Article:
Since I started collecting machines for my shop, I have put a couple new breakers (new circuits) into the shop’s sub-panel. I put in a dedicated 220v circuit for my dust collector, and a dedicated 220v circuit for my phase converter. The original 2 circuits were 110v 15A, just like yours. One circuit powers the lights and a few outlets in the ceiling, and the other cuircuit powers the outlets on the wall. I’ve never had a problem plugging my 110v machines into the wall outlets because I only run 1 at a time. Though, I noticed that the lamp by my previous band saw would dim while the band saw was getting up to speed (newer bandsaw goes on the phase-converter circuit).

If you have a sub panel in your shop, look to see what it is rated for, and check if you have any slots available for new circuits. Then, check to see what size of breaker goes from the main panel out to your shop. Or, take pictures and we could probably help explain what you’re looking at.

-- This is not the signature line you are looking for.

View rwe2156's profile


2883 posts in 1448 days

#5 posted 12-01-2015 04:29 PM

You definitely need more electric capacity.

Easiest way to get that is run a subpanel out to the shop with some 240v capacity.

Easy job for an electrician. Ask if you can supply labor to cut costs.

-- Everything is a prototype thats why its one of a kind!!

View MrUnix's profile


6598 posts in 2167 days

#6 posted 12-01-2015 04:56 PM

Old School Craftsman Table Saw with aftermarket Dayton 2HP motor.

That right there is probably pushing your existing 15A circuit to it’s max, or more :)
(General rule of thumb is ~14A per HP at full load – fortunately, you rarely run at full load)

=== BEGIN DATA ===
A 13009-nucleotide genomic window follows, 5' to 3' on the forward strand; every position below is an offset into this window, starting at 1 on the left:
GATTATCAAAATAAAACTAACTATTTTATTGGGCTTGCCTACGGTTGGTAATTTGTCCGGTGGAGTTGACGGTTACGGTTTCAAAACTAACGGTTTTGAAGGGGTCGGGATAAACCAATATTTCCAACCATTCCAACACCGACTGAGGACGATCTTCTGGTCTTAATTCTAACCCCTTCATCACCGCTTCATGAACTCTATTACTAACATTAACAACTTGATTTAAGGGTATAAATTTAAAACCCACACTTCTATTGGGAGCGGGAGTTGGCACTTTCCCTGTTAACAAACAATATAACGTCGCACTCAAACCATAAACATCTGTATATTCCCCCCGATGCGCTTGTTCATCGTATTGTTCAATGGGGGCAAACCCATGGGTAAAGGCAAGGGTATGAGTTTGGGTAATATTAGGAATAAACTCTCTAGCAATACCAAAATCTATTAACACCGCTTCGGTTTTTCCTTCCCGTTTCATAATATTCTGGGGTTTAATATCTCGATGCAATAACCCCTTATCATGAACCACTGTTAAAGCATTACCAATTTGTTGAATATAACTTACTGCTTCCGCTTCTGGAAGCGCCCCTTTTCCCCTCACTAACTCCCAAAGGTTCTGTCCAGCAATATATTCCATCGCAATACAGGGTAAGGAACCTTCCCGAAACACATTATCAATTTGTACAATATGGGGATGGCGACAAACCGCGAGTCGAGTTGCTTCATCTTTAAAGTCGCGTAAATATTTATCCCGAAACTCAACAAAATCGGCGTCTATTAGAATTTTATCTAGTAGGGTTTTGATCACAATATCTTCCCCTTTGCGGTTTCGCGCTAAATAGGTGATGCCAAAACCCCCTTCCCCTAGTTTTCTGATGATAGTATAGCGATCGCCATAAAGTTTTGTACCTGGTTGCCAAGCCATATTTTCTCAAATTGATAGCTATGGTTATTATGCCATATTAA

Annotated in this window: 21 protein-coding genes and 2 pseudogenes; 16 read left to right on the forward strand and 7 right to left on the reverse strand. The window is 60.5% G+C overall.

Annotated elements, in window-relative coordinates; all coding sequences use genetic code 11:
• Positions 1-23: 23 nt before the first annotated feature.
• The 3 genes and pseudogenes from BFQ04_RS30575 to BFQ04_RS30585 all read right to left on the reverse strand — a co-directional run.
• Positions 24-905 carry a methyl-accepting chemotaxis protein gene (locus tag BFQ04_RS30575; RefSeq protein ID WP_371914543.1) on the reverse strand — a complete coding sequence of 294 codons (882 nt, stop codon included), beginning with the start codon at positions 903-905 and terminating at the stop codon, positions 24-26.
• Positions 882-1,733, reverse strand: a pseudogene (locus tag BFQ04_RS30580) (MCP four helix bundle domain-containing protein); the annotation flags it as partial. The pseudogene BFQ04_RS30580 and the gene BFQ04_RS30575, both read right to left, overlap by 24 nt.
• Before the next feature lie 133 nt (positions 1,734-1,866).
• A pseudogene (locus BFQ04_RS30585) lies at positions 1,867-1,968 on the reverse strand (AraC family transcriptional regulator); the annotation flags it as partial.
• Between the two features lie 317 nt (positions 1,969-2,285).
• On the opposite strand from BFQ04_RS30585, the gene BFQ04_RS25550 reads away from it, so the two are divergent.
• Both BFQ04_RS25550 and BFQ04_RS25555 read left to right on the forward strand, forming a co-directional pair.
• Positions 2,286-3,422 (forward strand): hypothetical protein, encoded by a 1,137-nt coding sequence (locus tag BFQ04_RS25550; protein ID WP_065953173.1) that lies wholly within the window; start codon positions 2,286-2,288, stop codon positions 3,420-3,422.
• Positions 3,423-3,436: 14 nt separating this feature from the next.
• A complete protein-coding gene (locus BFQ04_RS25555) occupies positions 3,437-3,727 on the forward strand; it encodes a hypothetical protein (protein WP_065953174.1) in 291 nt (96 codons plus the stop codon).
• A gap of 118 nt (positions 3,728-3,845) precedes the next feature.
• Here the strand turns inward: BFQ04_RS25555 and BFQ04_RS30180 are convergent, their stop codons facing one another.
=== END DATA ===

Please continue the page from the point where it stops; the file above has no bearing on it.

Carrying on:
-- Brad in FL - In Dog I trust... everything else is questionable

View Chris 's profile


177 posts in 1552 days

#7 posted 01-05-2016 07:26 PM

This is an old thread that I am hoping we can just kickstart right up again. I have taken pictures of my shop and the electrical too and from it. I have an electrician coming out tomorrow to take a look. Ideally, I would like at least another breaker with 15 amps to it and a 220 volt breaker option. However, I would take just another breaker if it cost a lot less.

Am I correct in that I only have 30 amps to my shop? Is it cheap/easy to add another breaker and/or 220 volt option?

Thanks for all the help.

View XquietflyX's profile


339 posts in 928 days

#8 posted 01-05-2016 08:04 PM

I’m interested in this too as i only have limited power to my Garage and just purchased the HF DC.

-- You can tell a lot about your wife by her hands, for example if they are around your throat she's prolly pissed off at you...

View WhyMe's profile


1008 posts in 1529 days

#9 posted 01-05-2016 08:43 PM

Chris, you have 30A to the shop. The wiring to the shop and the panel in the shop is wired incorrectly for both 120V and 240V. The wire feeding the shop needs to be 4 conductors and also the neutral needs to be isolated from the ground. And the shop needs an electrode (ground rods) system, which I don’t see a ground wire for coming from the garage panel. Here’s the proper way to wire a sub-pannel….

View dhazelton's profile


2756 posts in 2264 days

#10 posted 01-05-2016 08:59 PM

30 amps is about all that feeder cable can handle, so don’t think you can add more breakers in that box. You really need another line buried out to the garage with some more capacity. 15 amp receptacles are fine for things like small sanders or a drill or a biscuit cutter. A chop saw should be on a 20 amp circuit. Your table saw should definitely be on a 20 amp circuit. Most people think they need a 220 circuit but unless you plan on heavy duty welding you really don’t need it. I think if you had two more 20 amp circuits, one for a table saw/chop saw/jointer/planer and a separate one for the dust collection you would be okay because you don’t use them all at once. Things like a box fan and a radio and task lighting can run fine off the 15 amp while you work and the overhead lighting is separate. If you ever want an air conditioner in a window have them run 3 twenty amp circuits. Your lucky your garage is close by and you can dig a trench by hand in a few hours.